Parity and gestational age are associated with vaginal microbiota composition in term and late term pregnancies

Forskningsoutput: TidskriftsbidragArtikelVetenskapligPeer review


Background Vaginal microbiota and its potential contribution to preterm birth is under intense research. However, only few studies have investigated the vaginal microbiota in later stages of pregnancy or at the onset of labour.

Methods We used 16S rRNA gene amplicon sequencing to analyse cross-sectional vaginal swab samples from 324 Finnish women between 37-42 weeks of gestation, sampled before elective caesarean section, at the onset of spontaneous labour, and in pregnancies lasting >= 41 weeks of gestation. Microbiota data were combined with comprehensive clinical data to identify factors associated with microbiota variation.

Findings Vaginal microbiota composition associated strongly with advancing gestational age and parity, i.e. presence of previous deliveries. Absence of previous deliveries was a strong predictor of Lactobacillus crispatus dominated vaginal microbiota, and the relative abundance of L. crispatus was higher in late term pregnancies, especially among nulliparous women.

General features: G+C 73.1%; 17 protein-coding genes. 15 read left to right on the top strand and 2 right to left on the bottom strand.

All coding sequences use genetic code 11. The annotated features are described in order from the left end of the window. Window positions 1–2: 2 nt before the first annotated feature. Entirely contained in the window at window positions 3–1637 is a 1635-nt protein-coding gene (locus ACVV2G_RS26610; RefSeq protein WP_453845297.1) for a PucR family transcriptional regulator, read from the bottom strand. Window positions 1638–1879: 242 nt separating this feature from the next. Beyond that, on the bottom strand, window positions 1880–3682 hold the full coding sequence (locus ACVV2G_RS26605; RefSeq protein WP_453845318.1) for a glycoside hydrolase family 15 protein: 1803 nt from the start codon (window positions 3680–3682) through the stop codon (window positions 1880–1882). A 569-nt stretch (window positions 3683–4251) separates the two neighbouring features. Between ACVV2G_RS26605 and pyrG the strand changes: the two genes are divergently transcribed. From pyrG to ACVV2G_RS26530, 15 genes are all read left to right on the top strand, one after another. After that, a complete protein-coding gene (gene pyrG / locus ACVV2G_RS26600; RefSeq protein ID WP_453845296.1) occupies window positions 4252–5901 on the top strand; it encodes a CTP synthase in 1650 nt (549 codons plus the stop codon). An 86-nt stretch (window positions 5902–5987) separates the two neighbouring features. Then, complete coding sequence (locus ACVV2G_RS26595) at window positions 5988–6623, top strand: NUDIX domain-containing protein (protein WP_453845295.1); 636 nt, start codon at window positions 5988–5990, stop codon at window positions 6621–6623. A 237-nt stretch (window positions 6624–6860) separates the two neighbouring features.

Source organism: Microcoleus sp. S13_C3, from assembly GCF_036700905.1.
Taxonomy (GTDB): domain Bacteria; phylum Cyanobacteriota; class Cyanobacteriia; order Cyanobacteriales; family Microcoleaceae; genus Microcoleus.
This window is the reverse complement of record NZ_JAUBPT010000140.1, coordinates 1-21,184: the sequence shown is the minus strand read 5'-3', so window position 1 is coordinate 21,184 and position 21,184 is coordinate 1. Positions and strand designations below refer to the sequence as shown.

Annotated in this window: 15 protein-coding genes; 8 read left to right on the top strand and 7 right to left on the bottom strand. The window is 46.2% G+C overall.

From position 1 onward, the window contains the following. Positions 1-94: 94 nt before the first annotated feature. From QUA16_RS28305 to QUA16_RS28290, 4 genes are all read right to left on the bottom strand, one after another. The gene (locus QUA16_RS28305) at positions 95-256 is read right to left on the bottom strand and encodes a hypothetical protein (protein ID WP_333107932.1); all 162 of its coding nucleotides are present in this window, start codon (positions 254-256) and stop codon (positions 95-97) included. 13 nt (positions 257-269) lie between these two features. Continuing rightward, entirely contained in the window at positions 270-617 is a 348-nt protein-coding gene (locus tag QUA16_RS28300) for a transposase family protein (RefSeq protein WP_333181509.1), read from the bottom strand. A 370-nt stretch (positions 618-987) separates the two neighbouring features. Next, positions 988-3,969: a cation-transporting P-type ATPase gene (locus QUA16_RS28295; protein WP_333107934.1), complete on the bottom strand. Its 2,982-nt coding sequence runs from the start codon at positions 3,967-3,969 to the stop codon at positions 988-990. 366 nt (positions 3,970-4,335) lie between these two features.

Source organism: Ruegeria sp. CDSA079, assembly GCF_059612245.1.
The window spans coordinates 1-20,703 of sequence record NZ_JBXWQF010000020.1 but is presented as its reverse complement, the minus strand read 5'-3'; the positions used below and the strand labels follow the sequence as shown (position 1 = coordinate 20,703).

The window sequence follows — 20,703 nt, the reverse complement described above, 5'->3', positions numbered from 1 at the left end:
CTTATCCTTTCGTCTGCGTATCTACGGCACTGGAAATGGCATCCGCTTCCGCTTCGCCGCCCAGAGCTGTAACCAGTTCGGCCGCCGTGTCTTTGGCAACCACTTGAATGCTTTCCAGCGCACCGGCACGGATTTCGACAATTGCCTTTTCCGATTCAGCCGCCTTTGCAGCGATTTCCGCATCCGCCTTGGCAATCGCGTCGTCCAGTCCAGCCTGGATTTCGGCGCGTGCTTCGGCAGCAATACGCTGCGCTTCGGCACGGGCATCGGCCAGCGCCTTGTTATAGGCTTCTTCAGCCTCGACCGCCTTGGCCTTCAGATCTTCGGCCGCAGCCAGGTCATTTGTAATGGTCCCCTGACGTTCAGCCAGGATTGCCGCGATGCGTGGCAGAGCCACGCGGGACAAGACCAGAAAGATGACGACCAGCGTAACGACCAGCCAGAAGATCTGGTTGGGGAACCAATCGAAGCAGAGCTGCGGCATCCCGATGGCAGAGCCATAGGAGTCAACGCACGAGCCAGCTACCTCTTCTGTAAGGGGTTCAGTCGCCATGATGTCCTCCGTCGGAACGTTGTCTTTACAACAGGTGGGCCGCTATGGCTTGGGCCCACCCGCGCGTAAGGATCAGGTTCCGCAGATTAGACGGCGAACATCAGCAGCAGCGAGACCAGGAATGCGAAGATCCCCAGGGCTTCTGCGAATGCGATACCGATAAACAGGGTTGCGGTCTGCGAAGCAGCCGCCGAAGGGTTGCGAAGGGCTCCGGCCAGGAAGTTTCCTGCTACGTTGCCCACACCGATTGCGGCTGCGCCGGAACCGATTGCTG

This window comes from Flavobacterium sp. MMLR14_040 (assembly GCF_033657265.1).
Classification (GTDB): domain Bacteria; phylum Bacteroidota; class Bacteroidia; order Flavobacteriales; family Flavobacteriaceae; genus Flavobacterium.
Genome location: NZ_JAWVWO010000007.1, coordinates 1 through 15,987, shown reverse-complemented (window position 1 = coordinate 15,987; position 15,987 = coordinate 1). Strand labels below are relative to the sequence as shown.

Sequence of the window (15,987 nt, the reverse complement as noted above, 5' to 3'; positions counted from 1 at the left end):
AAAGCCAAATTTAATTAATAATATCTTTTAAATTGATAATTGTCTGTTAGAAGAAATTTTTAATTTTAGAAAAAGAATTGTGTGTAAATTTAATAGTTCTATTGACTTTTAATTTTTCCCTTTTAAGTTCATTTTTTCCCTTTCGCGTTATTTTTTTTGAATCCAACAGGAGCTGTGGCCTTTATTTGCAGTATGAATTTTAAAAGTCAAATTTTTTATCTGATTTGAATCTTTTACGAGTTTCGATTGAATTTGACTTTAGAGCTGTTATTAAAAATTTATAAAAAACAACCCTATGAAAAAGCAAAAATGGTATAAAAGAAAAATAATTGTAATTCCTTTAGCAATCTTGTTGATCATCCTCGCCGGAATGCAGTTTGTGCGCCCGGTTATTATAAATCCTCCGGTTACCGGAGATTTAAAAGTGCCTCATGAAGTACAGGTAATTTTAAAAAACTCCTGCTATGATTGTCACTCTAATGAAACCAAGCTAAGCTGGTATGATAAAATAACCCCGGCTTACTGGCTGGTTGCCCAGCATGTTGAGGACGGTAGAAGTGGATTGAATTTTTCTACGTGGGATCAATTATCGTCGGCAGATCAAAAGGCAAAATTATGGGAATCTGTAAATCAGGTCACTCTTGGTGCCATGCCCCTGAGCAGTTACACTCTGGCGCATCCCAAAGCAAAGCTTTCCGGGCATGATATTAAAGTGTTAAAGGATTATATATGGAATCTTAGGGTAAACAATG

Interpretation This study identified late term pregnancy and reproductive history as factors underlying high abundance of gynaecological health-associated L. crispatus in pregnant women. Our results suggest that the vaginal micro biota affects or reflects the regulation of the duration of gestation and labour onset, with potentially vast clinical utilities. Further studies are needed to address the causality and the mechanisms on how previous labour, but not pregnancy, affects the vaginal microbiota. Parity and gestational age should be accounted for in future studies on vaginal microbiota and reproductive outcomes.

Funding This research was supported by EU H2020 programme Sweet Crosstalk ITN (814102), Academy of Finland, State Research Funding, and University of Helsinki. Copyright (C) 2022 The Author(s). Published by Elsevier B.V.

Antal sidor16
StatusPublicerad - juli 2022
MoE-publikationstypA1 Tidskriftsartikel-refererad


  • 3121 Allmänmedicin, inre medicin och annan klinisk medicin
  • 3123 Kvinno- och barnsjukdomar

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